Recent studies have highlighted the importance of the clock in monocytes and macrophages for the response to pathogens. Bmal1 gene expression in Lys6Chi inflammatory monocytes was found to be important for their oscillation in numbers, to modulate the recruitment of these cells to the site of Listeria monocytogenes infection, and to control the pathogenicity of these bacteria (Nguyen et al. 2013). Similarly, a time dependence of cytokine response of macrophages to Salmonella typhimurium infection was found (Bellet et al. 2013). Moreover, reduced cytokine secretion from macrophages of Clock gene mutant mice was observed after LPS treatment of the cells in vitro or after S. typhimurium infection of the mice (Bellet et al. 2013).

Daytime Dependence of the Response to Endotoxin Administration

LPS is a molecule of the Gram-negative bacteria’s coat that can bind Toll-like receptor 4 (TLR4) on the surface of different cell types (Lu et al. 2008). Binding of LPS to TLR4 leads to the oligomerization of this receptor, the activation of different signalling pathways, and then the upregulation of a large battery of pro-inflammatory cytokines and chemokines (such as IL-1, IL-6, TNF-α, and CCL2) (Rossol et al. 2011). This action of LPS ultimately provokes a strong febrile and systemic inflammatory response (Raetz and Whitfield 2002).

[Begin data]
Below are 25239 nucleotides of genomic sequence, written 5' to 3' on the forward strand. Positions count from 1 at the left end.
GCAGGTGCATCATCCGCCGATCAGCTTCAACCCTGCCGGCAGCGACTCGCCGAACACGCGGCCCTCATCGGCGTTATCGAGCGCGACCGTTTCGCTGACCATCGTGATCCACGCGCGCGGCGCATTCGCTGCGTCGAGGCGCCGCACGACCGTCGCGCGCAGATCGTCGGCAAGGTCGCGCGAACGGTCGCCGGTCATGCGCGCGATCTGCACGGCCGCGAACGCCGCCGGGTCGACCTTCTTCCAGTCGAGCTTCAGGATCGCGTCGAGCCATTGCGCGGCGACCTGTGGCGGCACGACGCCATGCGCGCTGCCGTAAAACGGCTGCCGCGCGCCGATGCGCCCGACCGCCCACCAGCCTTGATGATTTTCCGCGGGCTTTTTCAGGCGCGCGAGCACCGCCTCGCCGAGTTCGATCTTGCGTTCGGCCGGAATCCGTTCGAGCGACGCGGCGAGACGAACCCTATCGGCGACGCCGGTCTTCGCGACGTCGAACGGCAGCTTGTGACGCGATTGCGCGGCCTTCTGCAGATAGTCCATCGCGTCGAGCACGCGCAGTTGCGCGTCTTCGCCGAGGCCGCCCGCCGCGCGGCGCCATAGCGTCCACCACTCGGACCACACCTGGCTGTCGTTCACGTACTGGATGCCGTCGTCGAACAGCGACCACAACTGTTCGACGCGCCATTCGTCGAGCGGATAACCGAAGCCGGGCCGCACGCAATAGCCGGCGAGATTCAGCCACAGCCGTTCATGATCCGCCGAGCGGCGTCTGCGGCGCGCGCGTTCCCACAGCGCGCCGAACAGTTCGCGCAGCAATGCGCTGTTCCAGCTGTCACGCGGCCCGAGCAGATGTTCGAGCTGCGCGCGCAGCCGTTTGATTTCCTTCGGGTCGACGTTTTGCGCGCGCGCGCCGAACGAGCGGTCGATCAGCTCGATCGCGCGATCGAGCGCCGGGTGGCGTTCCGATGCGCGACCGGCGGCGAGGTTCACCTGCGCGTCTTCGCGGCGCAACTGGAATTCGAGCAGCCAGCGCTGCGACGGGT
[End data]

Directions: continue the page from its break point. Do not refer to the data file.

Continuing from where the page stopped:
Interestingly, the risk of lethality induced by LPS depends on the time of administration (Halberg et al. 1960; Marpegan et al. 2009). Rodents treated with LPS late in the rest phase have a much higher risk of mortality than those treated during the active phase, which is correlated to the magnitude of pro-inflammatory cytokines induction (Halberg et al. 1960; Kitoh et al. 2005; Marpegan et al. 2009). In mice, time-of-day dependence was observed for lethality following TNF-α injections (Hrushesky et al. 1994) and upon cecal ligation and puncture, an experimental model of sepsis (Silver et al. 2012). A modulation of inflammatory responses across the day also takes place in humans (Petrovsky et al. 1998; Pollmacher et al. 1996). For example, people suffering from sepsis are more likely to die in the early morning (Hrushesky et al. 1994; Sam et al. 2004).